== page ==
return null;
      if (isPublicClientForAuthorizationCodeGrant(context)) {
        // Do not issue refresh token to public client
        return null;

      Instant issuedAt = Instant.now();
      var configuredTtl = context.getRegisteredClient().getTokenSettings().getRefreshTokenTimeToLive();
      Instant expiresAt = issuedAt.plus();
      // 📋 END copy-paste

      //🚨 Here is where you set your custom value
      return new OAuth2RefreshToken("jaffars-custom-token", issuedAt, expiresAt);

    // 📋 Pure copy-paste from OAuth2RefreshTokenGenerator
    private static boolean isPublicClientForAuthorizationCodeGrant(OAuth2TokenContext context) {
      if (AuthorizationGrantType.AUTHORIZATION_CODE.equals(context.getAuthorizationGrantType()) &&
            instanceof OAuth2ClientAuthenticationToken clientPrincipal
         ) {
        return clientPrincipal.getClientAuthenticationMethod().equals(ClientAuthenticationMethod.NONE);
      return false;



Now this is a terrible refresh token generator, everyone gets jaffars-custom-token. DO NOT, EVER, do that. Instead you should generate the JWT you want. You could get inspiration in the existing access token JwtGenerator.

If you dislike bean-based configuration, you can also set the TokenGenerator in the OAuth2AuthorizationServerConfigurer by calling the .tokenGenerator(OAuth2TokenGenerator generator) method.

There it is! But, remember, you probably do not need to do this.

Customizing the token response

This is a more common scenario. It is supported in the 1.2.x versions, but the API is not the nicest. However, improvements are coming in 1.3.x1.

In the meantime, the easiest thing is to find where the /oauth2/token response is created, in the OAuth2TokenEndpointFilter, specifically in the authenticationSuccessHandler. The default is currently implemented as a private method. We can lift that code and add our own, and then wire it in the SecurityConfiguration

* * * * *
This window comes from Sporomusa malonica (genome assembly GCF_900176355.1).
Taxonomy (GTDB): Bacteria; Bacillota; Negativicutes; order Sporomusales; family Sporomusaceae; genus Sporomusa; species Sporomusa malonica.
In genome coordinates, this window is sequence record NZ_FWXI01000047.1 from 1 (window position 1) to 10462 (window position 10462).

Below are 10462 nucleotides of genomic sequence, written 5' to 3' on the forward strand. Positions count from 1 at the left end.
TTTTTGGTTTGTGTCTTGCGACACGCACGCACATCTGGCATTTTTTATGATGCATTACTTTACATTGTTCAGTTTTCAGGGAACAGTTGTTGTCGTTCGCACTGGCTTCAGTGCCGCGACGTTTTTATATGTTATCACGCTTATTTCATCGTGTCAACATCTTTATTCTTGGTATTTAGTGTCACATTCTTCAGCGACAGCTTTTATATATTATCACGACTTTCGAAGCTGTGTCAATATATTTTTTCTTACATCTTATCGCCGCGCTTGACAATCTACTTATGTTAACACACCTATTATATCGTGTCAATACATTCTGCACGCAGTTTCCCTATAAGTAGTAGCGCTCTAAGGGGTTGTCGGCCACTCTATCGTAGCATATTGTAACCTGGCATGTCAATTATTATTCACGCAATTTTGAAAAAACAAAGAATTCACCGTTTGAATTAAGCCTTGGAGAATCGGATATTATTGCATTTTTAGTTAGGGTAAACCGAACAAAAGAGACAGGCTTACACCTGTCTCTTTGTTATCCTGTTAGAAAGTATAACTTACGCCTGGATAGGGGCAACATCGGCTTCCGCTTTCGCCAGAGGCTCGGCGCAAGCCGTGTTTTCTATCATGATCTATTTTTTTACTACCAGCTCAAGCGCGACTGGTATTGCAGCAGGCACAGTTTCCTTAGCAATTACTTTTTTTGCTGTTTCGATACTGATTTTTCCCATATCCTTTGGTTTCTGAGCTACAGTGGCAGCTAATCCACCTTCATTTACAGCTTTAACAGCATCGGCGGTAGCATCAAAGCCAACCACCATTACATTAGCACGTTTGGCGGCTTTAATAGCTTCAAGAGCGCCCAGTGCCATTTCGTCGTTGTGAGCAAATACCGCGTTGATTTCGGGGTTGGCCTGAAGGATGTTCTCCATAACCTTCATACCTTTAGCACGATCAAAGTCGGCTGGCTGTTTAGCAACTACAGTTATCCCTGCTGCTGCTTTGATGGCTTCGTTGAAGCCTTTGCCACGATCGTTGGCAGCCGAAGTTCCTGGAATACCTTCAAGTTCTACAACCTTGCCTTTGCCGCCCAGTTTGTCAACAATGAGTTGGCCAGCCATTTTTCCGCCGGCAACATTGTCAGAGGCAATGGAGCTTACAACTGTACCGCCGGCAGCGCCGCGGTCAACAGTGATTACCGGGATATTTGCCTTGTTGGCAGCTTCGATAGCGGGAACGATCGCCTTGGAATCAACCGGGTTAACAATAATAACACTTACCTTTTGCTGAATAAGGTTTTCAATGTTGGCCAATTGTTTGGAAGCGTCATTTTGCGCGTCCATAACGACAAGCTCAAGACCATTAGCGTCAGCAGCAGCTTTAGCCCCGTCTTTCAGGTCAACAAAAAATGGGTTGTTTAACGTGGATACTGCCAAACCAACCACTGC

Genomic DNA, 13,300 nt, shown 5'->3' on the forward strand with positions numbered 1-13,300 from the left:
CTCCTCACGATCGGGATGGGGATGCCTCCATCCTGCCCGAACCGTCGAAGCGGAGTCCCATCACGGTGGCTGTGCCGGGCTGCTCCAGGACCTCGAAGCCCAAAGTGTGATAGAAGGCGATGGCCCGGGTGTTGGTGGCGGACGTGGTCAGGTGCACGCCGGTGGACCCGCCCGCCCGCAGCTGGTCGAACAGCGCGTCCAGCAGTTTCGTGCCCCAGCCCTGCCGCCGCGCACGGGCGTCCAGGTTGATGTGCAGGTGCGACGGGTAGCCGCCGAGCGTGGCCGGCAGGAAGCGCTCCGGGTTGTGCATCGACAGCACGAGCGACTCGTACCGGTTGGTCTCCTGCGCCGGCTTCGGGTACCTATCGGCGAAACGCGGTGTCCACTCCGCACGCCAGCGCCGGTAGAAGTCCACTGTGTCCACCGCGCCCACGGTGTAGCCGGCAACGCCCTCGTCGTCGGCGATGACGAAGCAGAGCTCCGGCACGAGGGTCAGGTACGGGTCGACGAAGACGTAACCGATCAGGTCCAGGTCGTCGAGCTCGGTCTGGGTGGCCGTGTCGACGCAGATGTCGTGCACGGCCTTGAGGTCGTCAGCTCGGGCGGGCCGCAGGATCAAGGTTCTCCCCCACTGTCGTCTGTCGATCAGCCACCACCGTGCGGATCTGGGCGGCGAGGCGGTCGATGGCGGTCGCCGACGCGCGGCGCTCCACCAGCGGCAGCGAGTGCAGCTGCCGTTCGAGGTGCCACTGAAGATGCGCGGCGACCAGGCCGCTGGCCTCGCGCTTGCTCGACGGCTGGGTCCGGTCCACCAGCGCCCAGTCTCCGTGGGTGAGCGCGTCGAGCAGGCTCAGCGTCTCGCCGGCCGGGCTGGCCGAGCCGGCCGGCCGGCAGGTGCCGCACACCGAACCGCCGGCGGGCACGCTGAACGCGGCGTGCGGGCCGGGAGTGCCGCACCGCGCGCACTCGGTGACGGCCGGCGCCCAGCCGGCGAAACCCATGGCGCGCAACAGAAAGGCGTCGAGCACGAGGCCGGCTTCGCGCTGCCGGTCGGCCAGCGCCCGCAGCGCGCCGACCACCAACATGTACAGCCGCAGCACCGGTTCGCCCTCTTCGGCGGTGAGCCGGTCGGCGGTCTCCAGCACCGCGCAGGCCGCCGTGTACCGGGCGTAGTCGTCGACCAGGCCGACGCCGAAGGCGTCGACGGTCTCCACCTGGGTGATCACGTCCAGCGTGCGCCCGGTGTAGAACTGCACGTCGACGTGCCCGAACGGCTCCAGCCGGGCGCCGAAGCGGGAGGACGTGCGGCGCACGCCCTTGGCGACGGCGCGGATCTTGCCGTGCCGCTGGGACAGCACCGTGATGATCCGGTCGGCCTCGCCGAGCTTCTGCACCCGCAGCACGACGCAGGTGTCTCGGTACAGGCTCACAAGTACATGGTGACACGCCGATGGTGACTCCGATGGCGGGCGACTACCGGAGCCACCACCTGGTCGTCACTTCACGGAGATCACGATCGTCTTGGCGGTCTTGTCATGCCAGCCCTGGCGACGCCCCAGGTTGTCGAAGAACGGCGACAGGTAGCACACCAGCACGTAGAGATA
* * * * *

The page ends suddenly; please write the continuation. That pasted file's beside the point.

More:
public class SecurityConfiguration {

  public SecurityFilterChain securityFilterChain(HttpSecurity http) throws Exception {
    var authServerConfigurer = new OAuth2AuthorizationServerConfigurer();
        .tokenEndpoint(token -> token.accessTokenResponseHandler(new CustomTokenResponseHandler()));
        // other configurations ...
        .with(authServerConfigurer, Customizer.withDefaults())
        // all your filter chain configuration

   * Code lifted from OAuth2TokenEndpointFilter#sendAccessTokenResponse.
  static class CustomTokenResponseHandler implements AuthenticationSuccessHandler {

    private final OAuth2AccessTokenResponseHttpMessageConverter accessTokenHttpResponseConverter
      = new OAuth2AccessTokenResponseHttpMessageConverter();

    public void onAuthenticationSuccess(HttpServletRequest request, HttpServletResponse response,
        Authentication authentication) throws IOException, ServletException {
      // 📋 BEGIN copy-paste from OAuth2TokenEndpointFilter.sendAccessTokenResponse(...)
      // Some formatting altered to fit on the blog
      OAuth2AccessTokenAuthenticationToken accessTokenAuthentication 
        = (OAuth2AccessTokenAuthenticationToken) authentication;

      OAuth2AccessToken accessToken = accessTokenAuthentication.getAccessToken();
      OAuth2RefreshToken refreshToken = accessTokenAuthentication.getRefreshToken();
      Map<String, Object> additionalParameters = accessTokenAuthentication.getAdditionalParameters();

      OAuth2AccessTokenResponse.Builder builder
        = OAuth2AccessTokenResponse.withToken(accessToken.getTokenValue())
      if (accessToken.getIssuedAt() != null && accessToken.getExpiresAt() != null) {
        var exp = ChronoUnit.SECONDS.between(accessToken.getIssuedAt(), accessToken.getExpiresAt());
      if (refreshToken != null) {
      // 📋 END copy-paste

      // 🚨 Here we create a map that contains our new parameters, as well as the
      // original additional parameters. This is where we add a custom claim.
      var otherParams = new HashMap<String, Object>();
      otherParams.put("my_parameter", "and here we add a custom value");
      if (!CollectionUtils.isEmpty(additionalParameters)) {
        // Those are the additional parameters from the original authentication
        // process.
        // Importantly, it contains the `id_token` value.

      // 📋 Some more copy-paste
      OAuth2AccessTokenResponse accessTokenResponse = builder.build();
      ServletServerHttpResponse httpResponse = new ServletServerHttpResponse(response);
      this.accessTokenHttpResponseConverter.write(accessTokenResponse, null, httpResponse);



And there it is, you can put whatever you want in your access token response. Look out for the improvements in the next version!

  1. There is a PR that has been merged by a former colleague of mine. It will simplify the API, by having a “customizer” for the access token response context.